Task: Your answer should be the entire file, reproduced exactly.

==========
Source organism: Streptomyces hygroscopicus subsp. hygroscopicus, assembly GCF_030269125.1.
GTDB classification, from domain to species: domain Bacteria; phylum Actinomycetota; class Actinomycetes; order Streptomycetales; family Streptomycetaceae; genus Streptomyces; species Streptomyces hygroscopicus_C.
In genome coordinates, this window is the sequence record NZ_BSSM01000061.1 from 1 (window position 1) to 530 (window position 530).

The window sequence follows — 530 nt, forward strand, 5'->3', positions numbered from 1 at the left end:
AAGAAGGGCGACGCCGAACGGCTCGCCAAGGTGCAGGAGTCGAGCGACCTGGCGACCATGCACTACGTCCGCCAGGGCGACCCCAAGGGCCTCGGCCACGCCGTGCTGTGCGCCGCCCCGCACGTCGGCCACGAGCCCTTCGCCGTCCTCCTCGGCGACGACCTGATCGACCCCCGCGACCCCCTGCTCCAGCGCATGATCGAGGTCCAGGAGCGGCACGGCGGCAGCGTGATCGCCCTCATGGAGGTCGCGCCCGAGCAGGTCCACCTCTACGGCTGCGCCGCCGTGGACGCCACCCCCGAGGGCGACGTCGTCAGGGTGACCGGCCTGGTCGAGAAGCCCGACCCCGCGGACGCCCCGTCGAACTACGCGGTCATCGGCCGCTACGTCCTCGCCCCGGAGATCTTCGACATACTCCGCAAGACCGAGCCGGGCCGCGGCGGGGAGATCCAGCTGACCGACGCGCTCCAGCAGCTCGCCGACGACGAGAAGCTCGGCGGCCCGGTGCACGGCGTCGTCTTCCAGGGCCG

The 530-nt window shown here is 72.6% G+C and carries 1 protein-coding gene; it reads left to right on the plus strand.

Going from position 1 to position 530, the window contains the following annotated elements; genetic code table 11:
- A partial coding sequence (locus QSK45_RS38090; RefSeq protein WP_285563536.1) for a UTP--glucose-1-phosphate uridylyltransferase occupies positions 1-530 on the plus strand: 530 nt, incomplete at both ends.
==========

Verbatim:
Source organism: Streptomyces hygroscopicus subsp. hygroscopicus, assembly GCF_030269125.1.
GTDB classification, from domain to species: domain Bacteria; phylum Actinomycetota; class Actinomycetes; order Streptomycetales; family Streptomycetaceae; genus Streptomyces; species Streptomyces hygroscopicus_C.
In genome coordinates, this window is the sequence record NZ_BSSM01000061.1 from 1 (window position 1) to 530 (window position 530).

The window sequence follows — 530 nt, forward strand, 5'->3', positions numbered from 1 at the left end:
AAGAAGGGCGACGCCGAACGGCTCGCCAAGGTGCAGGAGTCGAGCGACCTGGCGACCATGCACTACGTCCGCCAGGGCGACCCCAAGGGCCTCGGCCACGCCGTGCTGTGCGCCGCCCCGCACGTCGGCCACGAGCCCTTCGCCGTCCTCCTCGGCGACGACCTGATCGACCCCCGCGACCCCCTGCTCCAGCGCATGATCGAGGTCCAGGAGCGGCACGGCGGCAGCGTGATCGCCCTCATGGAGGTCGCGCCCGAGCAGGTCCACCTCTACGGCTGCGCCGCCGTGGACGCCACCCCCGAGGGCGACGTCGTCAGGGTGACCGGCCTGGTCGAGAAGCCCGACCCCGCGGACGCCCCGTCGAACTACGCGGTCATCGGCCGCTACGTCCTCGCCCCGGAGATCTTCGACATACTCCGCAAGACCGAGCCGGGCCGCGGCGGGGAGATCCAGCTGACCGACGCGCTCCAGCAGCTCGCCGACGACGAGAAGCTCGGCGGCCCGGTGCACGGCGTCGTCTTCCAGGGCCG

The 530-nt window shown here is 72.6% G+C and carries 1 protein-coding gene; it reads left to right on the plus strand.

Going from position 1 to position 530, the window contains the following annotated elements; genetic code table 11:
- A partial coding sequence (locus QSK45_RS38090; RefSeq protein WP_285563536.1) for a UTP--glucose-1-phosphate uridylyltransferase occupies positions 1-530 on the plus strand: 530 nt, incomplete at both ends.